For many years, the U.S. Securities and Exchange Commission and others have complained that lease accounting standards are not transparent enough, allowing too many off-balance-sheet lease transactions to occur, which are not properly disclosed to investors.
New and dramatic changes to the lease reporting standards of the Financial Accounting Standards Board, and similar changes made earlier by the International Accounting Standards Board, should give companies good reason to quickly re-examine their overall approach and property portfolios.
The FASB’s new accounting standards, issued in February, affect all types of lease assets, including real estate, airplanes and equipment.
Although the changes go into effect in 2018 for public companies and 2019 for others, it is important for companies to understand how these changes may impact their property portfolios. This starts with examining the current benefits of different lease types and sale-leaseback transactions, which many companies have used to their advantage.
With an understanding of the current accounting standards and the new changes, companies can begin planning a strategy for success moving forward.
Defining capital and operating leases
Under the current accounting standards, leases are categorized as either “capital” or “operating” leases.
Through a capital lease, a lessee enjoys essentially the same benefits as if it owned the real estate. There are tests used to determine whether a lease is a capital lease, such as whether the lease’s term encompasses at least 75 percent of the useful life of the property, the lessee has a bargain purchase option at the end of the term, or the minimum lease payments due under the lease equal 90 percent or more of the fair value of the property at the lease’s inception.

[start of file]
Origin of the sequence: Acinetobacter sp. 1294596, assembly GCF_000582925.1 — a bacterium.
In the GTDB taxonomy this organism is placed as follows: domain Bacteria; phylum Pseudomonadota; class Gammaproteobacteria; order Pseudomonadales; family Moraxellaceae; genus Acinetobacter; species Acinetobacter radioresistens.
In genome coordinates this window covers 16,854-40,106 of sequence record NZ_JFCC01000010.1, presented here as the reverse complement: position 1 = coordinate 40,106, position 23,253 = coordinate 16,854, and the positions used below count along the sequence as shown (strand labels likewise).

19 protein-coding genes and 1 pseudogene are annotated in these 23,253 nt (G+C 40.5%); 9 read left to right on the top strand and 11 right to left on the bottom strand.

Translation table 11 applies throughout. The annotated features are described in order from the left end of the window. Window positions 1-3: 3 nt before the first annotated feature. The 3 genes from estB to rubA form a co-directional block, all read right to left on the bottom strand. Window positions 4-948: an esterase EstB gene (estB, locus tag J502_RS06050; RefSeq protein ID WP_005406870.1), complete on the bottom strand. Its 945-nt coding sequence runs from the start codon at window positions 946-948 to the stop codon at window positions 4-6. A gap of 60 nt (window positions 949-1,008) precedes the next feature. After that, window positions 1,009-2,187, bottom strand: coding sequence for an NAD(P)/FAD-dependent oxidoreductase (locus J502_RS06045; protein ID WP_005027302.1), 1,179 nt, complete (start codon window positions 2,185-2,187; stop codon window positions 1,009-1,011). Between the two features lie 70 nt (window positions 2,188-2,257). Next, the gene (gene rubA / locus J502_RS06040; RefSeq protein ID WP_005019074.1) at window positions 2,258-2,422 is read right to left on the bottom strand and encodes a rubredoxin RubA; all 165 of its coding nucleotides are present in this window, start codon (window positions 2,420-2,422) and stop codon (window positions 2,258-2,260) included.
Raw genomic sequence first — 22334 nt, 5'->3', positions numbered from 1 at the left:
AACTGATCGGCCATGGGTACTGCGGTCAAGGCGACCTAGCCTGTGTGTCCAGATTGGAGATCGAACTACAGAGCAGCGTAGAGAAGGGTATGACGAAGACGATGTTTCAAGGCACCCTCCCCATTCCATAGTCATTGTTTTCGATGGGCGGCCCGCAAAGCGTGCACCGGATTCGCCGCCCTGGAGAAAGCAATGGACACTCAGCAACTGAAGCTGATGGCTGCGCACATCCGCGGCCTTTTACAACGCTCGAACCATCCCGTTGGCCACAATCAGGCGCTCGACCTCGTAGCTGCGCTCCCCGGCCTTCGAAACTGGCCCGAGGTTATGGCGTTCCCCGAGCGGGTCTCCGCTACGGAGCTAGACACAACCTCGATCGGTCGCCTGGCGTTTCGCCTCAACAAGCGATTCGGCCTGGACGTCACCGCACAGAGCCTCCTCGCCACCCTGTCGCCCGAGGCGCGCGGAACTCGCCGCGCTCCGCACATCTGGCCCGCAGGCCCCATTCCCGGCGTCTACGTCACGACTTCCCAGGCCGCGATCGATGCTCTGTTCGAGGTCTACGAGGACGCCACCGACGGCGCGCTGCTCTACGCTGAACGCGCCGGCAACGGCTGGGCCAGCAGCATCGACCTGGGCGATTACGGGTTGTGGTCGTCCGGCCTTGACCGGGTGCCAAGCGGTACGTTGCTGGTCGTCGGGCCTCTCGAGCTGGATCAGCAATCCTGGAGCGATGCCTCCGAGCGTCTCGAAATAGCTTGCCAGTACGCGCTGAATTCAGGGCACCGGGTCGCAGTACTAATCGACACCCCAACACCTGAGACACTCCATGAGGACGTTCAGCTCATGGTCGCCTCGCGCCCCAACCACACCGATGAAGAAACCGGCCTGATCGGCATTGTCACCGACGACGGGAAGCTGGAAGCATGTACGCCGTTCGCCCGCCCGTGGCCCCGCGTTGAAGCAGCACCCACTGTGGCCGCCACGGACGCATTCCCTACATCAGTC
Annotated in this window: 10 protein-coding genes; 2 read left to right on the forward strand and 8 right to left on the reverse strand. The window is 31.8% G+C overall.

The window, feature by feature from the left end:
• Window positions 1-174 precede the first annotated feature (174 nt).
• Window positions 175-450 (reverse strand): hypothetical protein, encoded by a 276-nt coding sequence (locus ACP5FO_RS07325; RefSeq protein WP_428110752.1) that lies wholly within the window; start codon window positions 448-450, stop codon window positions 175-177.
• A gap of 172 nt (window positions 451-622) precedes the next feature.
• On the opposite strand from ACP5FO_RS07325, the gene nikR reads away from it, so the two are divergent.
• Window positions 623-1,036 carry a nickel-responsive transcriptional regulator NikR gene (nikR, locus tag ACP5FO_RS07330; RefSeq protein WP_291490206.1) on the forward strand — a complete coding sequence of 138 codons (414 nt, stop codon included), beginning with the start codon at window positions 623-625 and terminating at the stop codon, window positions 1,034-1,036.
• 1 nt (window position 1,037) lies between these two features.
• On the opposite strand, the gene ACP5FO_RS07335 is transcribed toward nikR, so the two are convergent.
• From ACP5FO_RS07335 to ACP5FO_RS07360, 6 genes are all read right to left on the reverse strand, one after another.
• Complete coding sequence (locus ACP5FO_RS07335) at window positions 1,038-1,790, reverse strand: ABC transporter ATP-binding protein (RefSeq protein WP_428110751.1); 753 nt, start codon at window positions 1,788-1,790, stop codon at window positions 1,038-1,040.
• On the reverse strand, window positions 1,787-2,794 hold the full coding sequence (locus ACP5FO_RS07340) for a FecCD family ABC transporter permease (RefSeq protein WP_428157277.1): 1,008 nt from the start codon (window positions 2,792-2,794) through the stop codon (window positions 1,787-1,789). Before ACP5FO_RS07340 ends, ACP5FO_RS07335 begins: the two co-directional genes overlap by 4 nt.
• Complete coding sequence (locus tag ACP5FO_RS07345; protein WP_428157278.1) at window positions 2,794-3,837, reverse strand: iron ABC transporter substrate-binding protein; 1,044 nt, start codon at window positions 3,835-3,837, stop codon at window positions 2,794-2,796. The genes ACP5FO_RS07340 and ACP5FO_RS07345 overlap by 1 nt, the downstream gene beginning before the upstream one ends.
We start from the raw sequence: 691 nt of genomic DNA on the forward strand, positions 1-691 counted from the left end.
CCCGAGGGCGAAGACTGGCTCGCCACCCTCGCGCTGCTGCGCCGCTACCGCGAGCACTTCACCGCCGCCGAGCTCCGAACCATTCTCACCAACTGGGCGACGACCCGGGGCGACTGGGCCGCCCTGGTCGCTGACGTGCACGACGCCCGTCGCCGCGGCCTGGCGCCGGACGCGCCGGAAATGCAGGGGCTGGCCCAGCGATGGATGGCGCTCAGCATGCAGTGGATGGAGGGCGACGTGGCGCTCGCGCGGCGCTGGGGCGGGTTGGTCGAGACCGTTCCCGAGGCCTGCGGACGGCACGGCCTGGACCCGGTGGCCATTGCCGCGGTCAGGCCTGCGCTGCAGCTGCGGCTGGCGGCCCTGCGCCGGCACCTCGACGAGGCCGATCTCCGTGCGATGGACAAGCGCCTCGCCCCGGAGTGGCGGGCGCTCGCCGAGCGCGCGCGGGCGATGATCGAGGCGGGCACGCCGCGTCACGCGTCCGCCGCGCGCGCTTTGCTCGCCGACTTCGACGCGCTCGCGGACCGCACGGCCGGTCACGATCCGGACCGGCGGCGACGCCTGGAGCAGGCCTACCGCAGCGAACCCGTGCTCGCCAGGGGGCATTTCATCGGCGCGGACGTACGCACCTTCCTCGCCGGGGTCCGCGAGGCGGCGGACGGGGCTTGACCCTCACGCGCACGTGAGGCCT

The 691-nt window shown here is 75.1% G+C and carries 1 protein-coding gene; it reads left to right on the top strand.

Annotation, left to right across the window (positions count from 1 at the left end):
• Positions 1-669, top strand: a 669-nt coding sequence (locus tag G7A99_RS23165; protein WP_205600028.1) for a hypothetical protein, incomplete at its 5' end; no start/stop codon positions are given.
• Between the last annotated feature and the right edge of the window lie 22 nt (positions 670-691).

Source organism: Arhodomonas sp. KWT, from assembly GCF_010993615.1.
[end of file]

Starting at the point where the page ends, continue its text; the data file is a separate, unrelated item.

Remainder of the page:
Any lease not classified as a capital lease is called an operating lease and is subject to very different reporting requirements. Under the current accounting standards, while capital leases are recognized on the balance sheet, operating leases are recorded only as a footnote on financial statements.
Classifying a lease as an operating lease can significantly improve a company’s balance sheet.
If, for example, a property is leased under an operating lease versus owned with an accompanying mortgage, the rent payments owed in the future do not show up as debt on the balance sheet, and the property does not show up as an asset owned by the company.
As a result, controlling property through operating leases can improve certain financial ratios, such as return on assets and debt to equity, creating an opportunity to greatly enhance a company’s overall financial picture and increase its borrowing ability.
Benefits of sale-leaseback transactions
To leverage this opportunity, many companies have engaged in sale-leaseback transactions, which are accomplished through one-off transactions or in large multi-property transactions.
In a sale-leaseback transaction, a company that owns real estate sells it to a landlord investor, who, in turn, leases it directly back to the company under an operating lease.
In addition to the current benefits of operating leases, sale-leasebacks create favorable tax benefits for companies and free up cash that can be reinvested in core operations.
Sale-leasebacks also relieve companies of the concerns of longer-term ownership if they need a property only for a fixed number of years.